Brief Thoughts On The Gifted, Episode 5

by Erik Amaya

THE GIFTED: L-R: Jamie Chung and guest star Elena Satine in the "boXed In" airing Monday, Oct. 30 (9:00-10:00 PM ET/PT) on FOX. ©2017 Fox Broadcasting Co. Cr: Eliza Morse/FOX
Last week’s episode of The Gifted appeared to wrap up the plot threads established in the pilot. But this week smartly followed up on one important question posed by the initial premise: How are the mutants supposed to trust Reed Strucker?
Trust was the engine of the show’s fifth episode as the series finally had time to address the Strucker Family’s presence as the Underground HQ, Reed’s attempt to buy his family their freedom two episodes ago and Dreamer’s (Elena Satine) intensely invasive mutant ability. It also found time for Polaris (Emma Dumont) to kidnap Agent Turner (Coby Bell) and film part of a standoff.
But let’s start with Reed (Stephen Moyer). As discussed two weeks ago, he did a bad thing by trying to deal with Sentinel Services. While his reasoning makes sense — a prosecutor would use his understanding of the legal maneuvers to protect his family — he had not considered the cost to other families. Once confronted with the fact mere children would be hurt if he helped Tuner find the Ungerground base, he bailed out of the truck driven by Tex (Jeff Daniel Phillips). While it was a moment of growth for one of the protagonists, it also created a deep fissure of distrust in Tex — who can turn himself and nearby objects invisible — one he was happy to spread to the rest of the HQ’s new arrivals. You could see it on the faces of random mutants as they looked at the Struckers with suspicion even as Caitlin, Andy and Lauren saved Harry’s (D James Jones) life.
Reed managed to buy himself some time by talking directly to Tex and proving to John (Blair Redford) that he has valuable information to share with the Underground. Knowing how their dragnets worked, he also devised a plan to send Sentinel Services in the opposite direction of the HQ. Considering that the base is the show’s only real standing set, it was easy to assume the show would hold onto it for a while longer, but Reed’s choice to get caught by the Atlanta CC cameras was a key moment of building trust. I imagine Tex will still be wary of Reed, but rescued him and Reed’s plan worked.
Back at the base, the rest of the Struckers proved themselves loyal by saving Harry. It is interesting to note that with the key Underground mutants away or dealing with Reed’s plan, the influx of new mutants had to learn to trust this family. It probably helped that Lauren (Natalie Alyn Lind) used her powers to stop Harry’s hemorrhage, but Caitlin’s (Amy Acker) obvious empathy and concern is just as powerful at this point.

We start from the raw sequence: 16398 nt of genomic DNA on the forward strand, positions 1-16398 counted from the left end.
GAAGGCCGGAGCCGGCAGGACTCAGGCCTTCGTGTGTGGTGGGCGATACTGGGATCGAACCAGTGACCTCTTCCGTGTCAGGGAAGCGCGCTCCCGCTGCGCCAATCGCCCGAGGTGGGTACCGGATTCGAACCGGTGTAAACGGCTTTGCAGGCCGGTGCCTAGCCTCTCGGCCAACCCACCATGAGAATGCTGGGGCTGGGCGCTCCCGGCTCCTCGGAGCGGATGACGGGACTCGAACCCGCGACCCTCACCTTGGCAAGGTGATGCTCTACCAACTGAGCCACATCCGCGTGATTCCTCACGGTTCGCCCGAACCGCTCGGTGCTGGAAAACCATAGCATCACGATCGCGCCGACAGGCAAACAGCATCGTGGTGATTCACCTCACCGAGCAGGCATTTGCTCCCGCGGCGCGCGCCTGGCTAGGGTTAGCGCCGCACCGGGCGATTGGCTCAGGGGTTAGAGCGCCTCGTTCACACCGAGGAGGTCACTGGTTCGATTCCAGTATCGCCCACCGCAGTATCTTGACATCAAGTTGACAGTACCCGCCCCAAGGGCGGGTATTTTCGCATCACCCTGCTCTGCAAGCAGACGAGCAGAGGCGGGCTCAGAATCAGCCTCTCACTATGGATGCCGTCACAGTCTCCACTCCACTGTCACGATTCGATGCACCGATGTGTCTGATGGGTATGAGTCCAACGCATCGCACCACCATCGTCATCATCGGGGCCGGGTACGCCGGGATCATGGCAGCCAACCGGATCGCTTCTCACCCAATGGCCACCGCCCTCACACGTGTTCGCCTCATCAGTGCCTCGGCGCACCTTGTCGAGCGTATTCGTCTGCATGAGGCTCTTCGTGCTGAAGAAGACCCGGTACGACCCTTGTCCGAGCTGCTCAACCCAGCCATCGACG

Meanwhile, trust may become a concern for Marcos and Polaris. While their discussion about the baby — and the obvious choice in names — was sweet, Lorna’s treatment by Sentinel Services has left some scars. She’s far more ready to hurt human agents than she was when the show began. Her willingness to use Dreamer’s power on Agent Turner was an example; there was not a second of hesitation on her part. Sadly, the team failed to learn why Pulse is working for Turner, but the whole event suggests Polaris may end up deciding her father’s ways (provided we learn that she is Magneto’s daughter) are correct. Pitting her against Marcos would be the height of X-Men style drama.
And since we’re talking about Dreamer’s power, let’s examine the cost of using it. Blink (Jamie Chung) finally twigged that she received an implanted memory and confronted Dreamer about it. And based on her reaction to Dreamer’s justification, it’s clear the show want to portray its use as morally objectionable in all cases. Which makes sense as Dreamer’s power, when you really consider it, is one of the most insidious abilities a person could have. But just to drive the point home, the episode wraps with something genuinely heartbreaking: Turner learning for a second time that his daughter is dead. While removing that memory was not Dreamer’s aim, it is still a gutpunch. Considering how driven Turner was before, when he had some time to process that grief, I can only imagine a renewed rawness to those emotions will make him downright ruthless. It’s also easy to imagine an eventual confrontation between Turner and Dreamer.
Which, I guess, raises the question of how Dreamer lives with that ability day to day. While she often seems conflicted about using it, she still offers it as a salve to Blink. I hope the show continues to examine the ambiguity of Dreamer as a character and the consequences of using that power.
Dangling Questions:

  1. If the July Incident took place in Dallas, is the Xavier School in Westchester still in tact?
  2. If it is, does Sentinel Services know about it?
  3. How did John come across all the neat police scanning equipment?
  4. How did Sentinel Services turn Pulse?

The Gifted airs Mondays on FOX.

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